Correctness: The method and claims look correct.

Clarity: Paper is mostly clearly written, well-motivated and easy to follow.

Relation to Prior Work: The related work section adequately surveys the prior works.

Reproducibility: Yes

Additional Feedback: \item Notation: In equation (4), or tracing back to equation (3), no $\theta$ dependence is explicitly written, which makes the decision variable $\theta$ in the optimization problem a bit implicit. \item From the discussion in Section 3.2, it's elaborated how one would learn $z_\theta^*$ so the optimization w.r.t $\theta$ part is clear, but the update rule for $W$ is never mentioned - is it updated through backpropagation along with $\theta$? I ask because it looks like $a_{j,k}$ depends on $W$ through $\hat{y}$, which makes $z_j^*(x)$ a function of both $\kappa$ and $W$. But looking at the last column of the table on page 4, for the Non-local total variation for example, only $\kappa$ is considered as the model parameter $\theta$ in the (convex?) regularization term $\psi_\theta$, which is slightly confusing.

Review 4

Summary and Contributions: In this paper the authors present a framework for image denoising, basically by designing a neural network based on optimization algorithms, but with more general prior functions than the predecessors, and including in the cost function a more general approach. The paper is well written in general, it includes examples of each type of functions like models, loss functions, regularization terms, etc. I'm quite far from being an expert in this filed, so it took me a while to understand the big picture, what the whole method was doing in the end. The introduction is correct, and so are the next sections, and I got the feeling that I was following step by step the procedure, but yet in the end it was hard for me to understand what the method was doing. The main contribution is the the general framework, with a solid ground on models/optimization techniques, that allows to train an interpretable model with few parameters, obtaining very good results on image processing tasks.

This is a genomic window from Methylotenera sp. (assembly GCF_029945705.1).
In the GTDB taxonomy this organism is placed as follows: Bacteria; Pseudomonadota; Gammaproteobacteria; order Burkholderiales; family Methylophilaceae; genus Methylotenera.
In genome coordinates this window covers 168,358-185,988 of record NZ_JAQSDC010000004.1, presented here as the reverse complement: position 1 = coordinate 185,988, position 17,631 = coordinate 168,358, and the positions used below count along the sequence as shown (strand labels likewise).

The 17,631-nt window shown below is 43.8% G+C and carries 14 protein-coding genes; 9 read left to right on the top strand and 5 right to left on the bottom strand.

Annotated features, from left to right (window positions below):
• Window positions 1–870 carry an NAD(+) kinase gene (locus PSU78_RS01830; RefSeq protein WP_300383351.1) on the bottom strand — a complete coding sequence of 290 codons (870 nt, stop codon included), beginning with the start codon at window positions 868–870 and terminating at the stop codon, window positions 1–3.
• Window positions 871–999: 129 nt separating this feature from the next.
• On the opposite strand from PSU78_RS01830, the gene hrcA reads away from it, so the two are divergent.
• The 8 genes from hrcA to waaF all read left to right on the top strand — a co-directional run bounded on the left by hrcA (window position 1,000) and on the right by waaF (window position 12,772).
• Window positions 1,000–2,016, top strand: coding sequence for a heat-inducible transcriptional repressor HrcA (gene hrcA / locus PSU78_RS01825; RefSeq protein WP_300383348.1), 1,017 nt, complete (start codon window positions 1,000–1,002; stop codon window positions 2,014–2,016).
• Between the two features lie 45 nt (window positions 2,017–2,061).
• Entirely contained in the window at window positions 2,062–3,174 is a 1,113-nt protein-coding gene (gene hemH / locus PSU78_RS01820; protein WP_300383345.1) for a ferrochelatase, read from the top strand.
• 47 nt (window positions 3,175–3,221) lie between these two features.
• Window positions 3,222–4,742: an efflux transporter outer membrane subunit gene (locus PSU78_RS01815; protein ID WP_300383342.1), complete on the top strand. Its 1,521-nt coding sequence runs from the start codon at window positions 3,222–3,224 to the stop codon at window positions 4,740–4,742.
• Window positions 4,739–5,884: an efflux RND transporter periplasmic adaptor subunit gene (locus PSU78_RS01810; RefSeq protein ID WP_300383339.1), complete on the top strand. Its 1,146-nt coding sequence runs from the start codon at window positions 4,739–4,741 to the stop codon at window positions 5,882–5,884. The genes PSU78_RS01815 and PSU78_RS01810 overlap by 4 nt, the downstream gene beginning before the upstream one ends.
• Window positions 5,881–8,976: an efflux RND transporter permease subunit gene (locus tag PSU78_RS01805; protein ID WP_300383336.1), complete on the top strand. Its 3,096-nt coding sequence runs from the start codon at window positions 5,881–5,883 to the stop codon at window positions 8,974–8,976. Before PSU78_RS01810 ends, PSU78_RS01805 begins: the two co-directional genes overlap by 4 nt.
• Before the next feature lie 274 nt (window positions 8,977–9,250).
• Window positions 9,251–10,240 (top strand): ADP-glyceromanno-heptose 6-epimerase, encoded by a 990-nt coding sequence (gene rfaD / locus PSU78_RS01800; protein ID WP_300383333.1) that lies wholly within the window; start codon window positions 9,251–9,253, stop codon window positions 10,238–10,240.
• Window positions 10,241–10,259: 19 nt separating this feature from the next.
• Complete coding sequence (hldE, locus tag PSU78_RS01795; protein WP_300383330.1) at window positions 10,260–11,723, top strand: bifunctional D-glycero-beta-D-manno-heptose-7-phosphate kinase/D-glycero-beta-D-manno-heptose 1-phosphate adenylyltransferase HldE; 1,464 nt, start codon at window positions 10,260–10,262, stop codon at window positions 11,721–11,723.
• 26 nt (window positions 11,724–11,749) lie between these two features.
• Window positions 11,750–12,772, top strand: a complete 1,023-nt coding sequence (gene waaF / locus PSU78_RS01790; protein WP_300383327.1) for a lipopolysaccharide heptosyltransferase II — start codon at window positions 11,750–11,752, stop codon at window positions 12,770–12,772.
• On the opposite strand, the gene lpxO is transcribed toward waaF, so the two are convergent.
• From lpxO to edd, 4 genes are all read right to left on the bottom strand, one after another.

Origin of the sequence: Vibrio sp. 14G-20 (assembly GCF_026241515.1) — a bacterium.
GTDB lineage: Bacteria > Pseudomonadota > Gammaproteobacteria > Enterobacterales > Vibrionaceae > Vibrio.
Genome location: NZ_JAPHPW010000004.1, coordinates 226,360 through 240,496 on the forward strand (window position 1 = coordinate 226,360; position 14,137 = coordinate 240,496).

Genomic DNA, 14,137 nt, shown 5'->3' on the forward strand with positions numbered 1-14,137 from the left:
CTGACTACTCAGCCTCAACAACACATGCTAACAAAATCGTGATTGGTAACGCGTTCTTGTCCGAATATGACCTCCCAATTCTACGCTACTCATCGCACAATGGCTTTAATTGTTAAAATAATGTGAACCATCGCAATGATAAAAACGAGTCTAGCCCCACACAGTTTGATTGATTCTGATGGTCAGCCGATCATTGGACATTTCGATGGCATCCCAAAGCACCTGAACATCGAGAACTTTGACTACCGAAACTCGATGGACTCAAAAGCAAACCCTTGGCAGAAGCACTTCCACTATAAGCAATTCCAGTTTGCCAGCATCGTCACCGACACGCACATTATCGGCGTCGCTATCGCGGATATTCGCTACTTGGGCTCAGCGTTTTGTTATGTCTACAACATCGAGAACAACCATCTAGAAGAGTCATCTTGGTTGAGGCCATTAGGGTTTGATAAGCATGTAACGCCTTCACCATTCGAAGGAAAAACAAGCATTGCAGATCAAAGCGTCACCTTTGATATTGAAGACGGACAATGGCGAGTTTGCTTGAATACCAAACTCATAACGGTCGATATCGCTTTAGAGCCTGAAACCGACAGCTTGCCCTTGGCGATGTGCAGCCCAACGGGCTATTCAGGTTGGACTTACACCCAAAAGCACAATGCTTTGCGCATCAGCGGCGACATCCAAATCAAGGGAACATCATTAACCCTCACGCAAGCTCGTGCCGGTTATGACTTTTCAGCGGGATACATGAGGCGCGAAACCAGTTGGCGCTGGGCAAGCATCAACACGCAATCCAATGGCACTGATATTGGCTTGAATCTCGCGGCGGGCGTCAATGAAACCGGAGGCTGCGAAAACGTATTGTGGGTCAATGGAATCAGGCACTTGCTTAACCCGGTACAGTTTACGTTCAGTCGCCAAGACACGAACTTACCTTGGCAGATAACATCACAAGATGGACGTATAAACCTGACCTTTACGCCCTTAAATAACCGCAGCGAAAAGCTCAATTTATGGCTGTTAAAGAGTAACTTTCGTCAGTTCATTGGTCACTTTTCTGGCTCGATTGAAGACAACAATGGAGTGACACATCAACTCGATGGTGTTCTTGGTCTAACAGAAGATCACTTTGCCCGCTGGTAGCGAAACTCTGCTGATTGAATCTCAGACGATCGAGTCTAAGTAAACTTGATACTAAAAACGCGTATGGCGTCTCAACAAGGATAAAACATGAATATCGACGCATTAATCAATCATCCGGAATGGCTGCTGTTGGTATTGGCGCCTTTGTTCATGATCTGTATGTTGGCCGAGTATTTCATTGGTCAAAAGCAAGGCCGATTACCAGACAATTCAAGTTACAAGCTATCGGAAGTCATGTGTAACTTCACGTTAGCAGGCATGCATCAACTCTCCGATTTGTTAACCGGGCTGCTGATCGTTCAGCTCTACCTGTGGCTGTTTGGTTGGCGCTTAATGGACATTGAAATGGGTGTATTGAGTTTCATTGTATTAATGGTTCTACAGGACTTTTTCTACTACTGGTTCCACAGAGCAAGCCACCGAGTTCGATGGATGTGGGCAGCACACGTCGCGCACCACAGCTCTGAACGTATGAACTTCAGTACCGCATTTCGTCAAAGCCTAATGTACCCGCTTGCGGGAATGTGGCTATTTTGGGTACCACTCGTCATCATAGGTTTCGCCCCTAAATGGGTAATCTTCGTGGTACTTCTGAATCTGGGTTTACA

Strengths: Although there are no theoretical results in the paper, the theoretical ground is a strength, in the sense of the deductions, models, and methods used to get to the proposed framework. This is not a paper trying to explain theoretically why neural networks work, but it is neither just a model that works, without proper justification. The experimental results are promising as well, with fewer parameters than other methods, and the interpretability that comes from the optimization algorithms used as inspiration. To the best of my knowledge, the generality of the model within this framework is new, and it is definitively relevant to the NeurIPS community.

Weaknesses: The weakness is the lack of theoretical guarantees, although its not a weakness of the paper itself, but of the family of methods in general. This being said, the general theoretical grounding, in terms of optimization for instance, is sound.

Correctness: The deductions made through the paper are standard, and they're correct. The empirical methodology is correct as well. The comparisons seem to be fair.

Clarity: The paper is well written in general, with the observations made in point 1.

Relation to Prior Work: The bibliography in general is abundant. The pior work is clearly presented, and the puntual differences are stated. I would use the opportunity in that part to explain the differences more globally.

Reproducibility: Yes

Additional Feedback: Minor comments: - Line 89. It's weird that just after saying "a more general point of view", it assumes a patch structure. I know what you meant, it's just that the placing is weird. - Line 177 "and then us to use auto" - Line 197 "typically be adapted handle" -> "typically be adapted to handle" ------------------------- I I've read the authors' response, but my review doesn't change.